Ragnarok : the End of the Gods, Hardback

Ragnarok : the End of the Gods Hardback

Part of the Myths series

4 out of 5 (11 ratings)


Recently evacuated to the British countryside and with World War Two raging around her, one young girl is struggling to make sense of her life.

Then she is given a book of ancient Norse legends and her inner and outer worlds are transformed. Intensely autobigraphical and linguistically stunning, this book is a landmark work of fiction from one of Britain's truly great writers.

Intensely timely it is a book about how stories can give us the courage to face our own demise. The Ragnarok myth, otherwise known as the Twilight of the Gods, plays out the endgame of Norse mythology.

It is the myth in which the gods Odin, Freya and Thor die, the sun and moon are swallowed by the wolf Fenrir, the serpent Midgard eats his own tale as he crushes the world and the seas boil with poison.

It is only after such monstrous death and destruction that the world can begin anew.

This epic struggle provided the fitting climax to Wagner's Ring Cycle and just as Wagner was inspired by Norse myth so Byatt has taken this remarkable finale and used it as the underpinning of this highly personal and politically charged retelling




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Showing 1 - 5 of 11 reviews.

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Review by

A really amazing little gem of a book. The presentation is superb - lovely paper, a really clear font, rubricated titles, and a number of lovely reproduced illustrations. I tore through this in the first hour or so of a train journey, as it was irresistible. It worked, for me, on two levels. Firstly it is a brilliant, poetical re-telling of some of the most wonderful and powerful myths. Elements of it could quite easily (and probably should) be declaimed in public like a skald, rather than read privately. The second level is that of shared experience - it is remarkably resonant with my own experience of encountering myth, particularly those of the Northern tradition, when I was young and establishing my own ideas about the language that we use to express important things.

Review by

An evocative and verbally rich retelling of Norse myth.

Review by

Ragnarok. The end of the Gods. by A. S. Byatt is not a retelling. Fragments from medieval literature, such as the Arthurian romances can be retold, as they are composed of epics, and they were originally told. Ragnarok is neither an epic nor a story. It is a word that refers to a believed event in Norse mythology, and part of a huge pantheon of gods, goddesses and other mythical beings. Modern readers may have the sense that there is a story, because this wealth of material has been used by other writers, especially in the late Nineteenth Century. In its pure form, however, there is no narrative, except for the description of some events, such as "The creation of the world" or "The end of the Gods".This lack of narrative seriously hampers Byatt book. To create a sense of a narrative element, Byatt introduces the thin child. The story is that of the thin child, possibly standing for the author, reading Asgard and the Gods in her youth, a youth overshadowed by the Second World War. Throughout the book, “the child” is reading and thinking about her father, whom she believes is missed in action. The association of Ragnarok and the end of the Gods and Nazism / the German war aggression creates a peculiar tension, especially because the book the child reads is originally from Germany, and in the child’s mind these two strands become associated.A. S. Byatt lists the book, Asgard and the Gods, in the bibliography, as translated and adapted from the work of Dr. W. Wägner (1880). Since its publication, the book was very popular, and went through several editions. The full title of the 1880 and 1884 editions was Asgard and the Gods. The Tales and Traditions of Our Northern Ancestors. In the eighth edition of 1917 the subtitle was further expanded to Asgard and the Gods. The tales and traditions of our Northern ancestors, forming a complete manual of Norse mythology. The expanded subtitle increasingly well described the nature of the work, which is reflected in Byatt book. If anything, Byatt book could be regarded as a retelling of Wägner’s book, which is more like a reference work, a compendium, and almost complete “manual of Norse mythology.”Ragnarok. The end of the Gods. is a book which can only be read slowly, for two reasons. Firstly, lacking a binding narrative, the book consists of a kaleidoscopic overview of Norse Gods and Goddesses. There is an overwhelming number of them, all with estranging Germanic names, although a few are known and recur. Nonetheless, the encyclopaedic nature of the book is a bit confusing.Then, too, A. S. Byatt writing style is extremely flowery. I first noticed this extremely rich style in the short story collection Elementals. Stories of Fire and Ice, published in 1998. Beside the use of adjectives, Byatt’s descriptions of the natural world read like a complete flora or fauna, which creates an extremely full, and rich vocabulary, quite overwhelming in its own right. This lexical density makes the work very poetic, but also more difficult to read. Each story or part of the story resembles a richly decorative Art Deco tableau. While beautiful, these elaborate descriptions are also a bit over-worked, and give some passages a tiresome weightiness.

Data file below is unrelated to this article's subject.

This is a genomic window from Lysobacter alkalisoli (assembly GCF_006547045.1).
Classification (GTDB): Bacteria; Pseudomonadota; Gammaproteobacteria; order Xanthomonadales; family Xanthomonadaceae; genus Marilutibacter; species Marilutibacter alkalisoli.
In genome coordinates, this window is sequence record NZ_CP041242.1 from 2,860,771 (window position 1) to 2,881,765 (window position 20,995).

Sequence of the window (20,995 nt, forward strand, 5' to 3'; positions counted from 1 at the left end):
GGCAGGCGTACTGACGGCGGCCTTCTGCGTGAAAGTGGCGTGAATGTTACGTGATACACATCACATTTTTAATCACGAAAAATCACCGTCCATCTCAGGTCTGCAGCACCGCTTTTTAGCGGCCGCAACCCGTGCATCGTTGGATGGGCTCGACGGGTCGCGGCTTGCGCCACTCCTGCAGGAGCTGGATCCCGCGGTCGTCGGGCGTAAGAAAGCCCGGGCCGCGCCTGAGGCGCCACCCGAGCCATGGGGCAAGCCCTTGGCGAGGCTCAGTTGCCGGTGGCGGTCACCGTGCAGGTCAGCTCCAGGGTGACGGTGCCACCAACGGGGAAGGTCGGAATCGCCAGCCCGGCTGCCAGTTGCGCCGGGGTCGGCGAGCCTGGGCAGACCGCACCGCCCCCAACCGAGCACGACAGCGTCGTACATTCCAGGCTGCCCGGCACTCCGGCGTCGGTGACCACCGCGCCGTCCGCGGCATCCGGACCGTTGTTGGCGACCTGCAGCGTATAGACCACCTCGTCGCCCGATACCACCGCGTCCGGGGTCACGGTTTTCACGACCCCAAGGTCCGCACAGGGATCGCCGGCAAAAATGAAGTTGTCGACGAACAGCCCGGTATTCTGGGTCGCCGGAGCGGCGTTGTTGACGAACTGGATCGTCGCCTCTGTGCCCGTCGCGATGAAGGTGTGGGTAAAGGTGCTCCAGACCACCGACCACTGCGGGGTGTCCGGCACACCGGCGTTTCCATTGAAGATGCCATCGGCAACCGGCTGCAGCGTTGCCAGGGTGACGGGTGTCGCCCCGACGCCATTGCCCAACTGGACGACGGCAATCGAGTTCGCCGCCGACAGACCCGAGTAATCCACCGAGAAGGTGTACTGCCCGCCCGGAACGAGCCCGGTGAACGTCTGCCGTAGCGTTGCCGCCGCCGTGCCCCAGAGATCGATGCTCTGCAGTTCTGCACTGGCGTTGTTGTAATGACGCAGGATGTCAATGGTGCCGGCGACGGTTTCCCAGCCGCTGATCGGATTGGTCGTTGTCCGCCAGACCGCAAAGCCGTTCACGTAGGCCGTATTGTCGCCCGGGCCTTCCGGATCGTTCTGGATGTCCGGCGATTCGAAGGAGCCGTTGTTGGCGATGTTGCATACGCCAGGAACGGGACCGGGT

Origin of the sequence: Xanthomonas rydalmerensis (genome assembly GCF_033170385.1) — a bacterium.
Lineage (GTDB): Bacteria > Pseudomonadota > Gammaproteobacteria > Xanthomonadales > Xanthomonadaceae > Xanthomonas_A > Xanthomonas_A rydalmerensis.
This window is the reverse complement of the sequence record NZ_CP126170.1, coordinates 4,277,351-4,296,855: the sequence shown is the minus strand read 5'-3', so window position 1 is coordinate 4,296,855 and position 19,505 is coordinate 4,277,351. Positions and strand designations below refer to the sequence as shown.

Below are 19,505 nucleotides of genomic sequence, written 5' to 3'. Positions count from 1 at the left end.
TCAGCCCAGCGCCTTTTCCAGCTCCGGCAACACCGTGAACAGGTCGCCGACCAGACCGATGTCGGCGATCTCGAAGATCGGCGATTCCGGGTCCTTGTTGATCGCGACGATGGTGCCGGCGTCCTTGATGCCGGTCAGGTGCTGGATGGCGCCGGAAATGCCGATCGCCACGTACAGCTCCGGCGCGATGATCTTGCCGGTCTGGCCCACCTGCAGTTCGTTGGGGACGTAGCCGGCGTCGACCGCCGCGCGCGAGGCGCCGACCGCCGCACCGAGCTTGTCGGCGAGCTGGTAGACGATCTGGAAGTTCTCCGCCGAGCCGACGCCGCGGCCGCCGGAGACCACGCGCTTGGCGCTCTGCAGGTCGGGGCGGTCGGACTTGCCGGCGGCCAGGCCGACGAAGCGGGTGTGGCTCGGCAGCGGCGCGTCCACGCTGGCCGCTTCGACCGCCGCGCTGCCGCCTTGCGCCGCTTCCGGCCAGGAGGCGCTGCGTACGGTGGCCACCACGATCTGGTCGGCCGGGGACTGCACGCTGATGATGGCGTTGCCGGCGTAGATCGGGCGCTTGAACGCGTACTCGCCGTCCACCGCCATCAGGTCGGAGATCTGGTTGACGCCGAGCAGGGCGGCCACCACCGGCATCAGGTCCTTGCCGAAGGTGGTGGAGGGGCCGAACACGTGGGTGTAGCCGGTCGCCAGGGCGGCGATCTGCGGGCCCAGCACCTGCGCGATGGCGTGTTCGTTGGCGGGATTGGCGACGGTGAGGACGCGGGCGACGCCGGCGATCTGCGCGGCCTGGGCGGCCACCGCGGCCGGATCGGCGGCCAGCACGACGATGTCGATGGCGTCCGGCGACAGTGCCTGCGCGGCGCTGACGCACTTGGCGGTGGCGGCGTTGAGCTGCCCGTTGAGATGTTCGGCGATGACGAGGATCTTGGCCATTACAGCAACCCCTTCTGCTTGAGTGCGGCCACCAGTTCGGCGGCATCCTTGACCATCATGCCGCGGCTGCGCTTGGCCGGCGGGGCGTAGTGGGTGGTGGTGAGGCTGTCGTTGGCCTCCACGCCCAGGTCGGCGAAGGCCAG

Review by

Nutritious, but not very enjoyable. The framing device is ultimately intriguing, but I expect rather more blood, guts and passion in any retelling of the Norse sagas. Instead, rather dry.

Review by

Lovely, beautiful and lyrical - with an afterword that spoils the whole thing. Myths do not require explanations.

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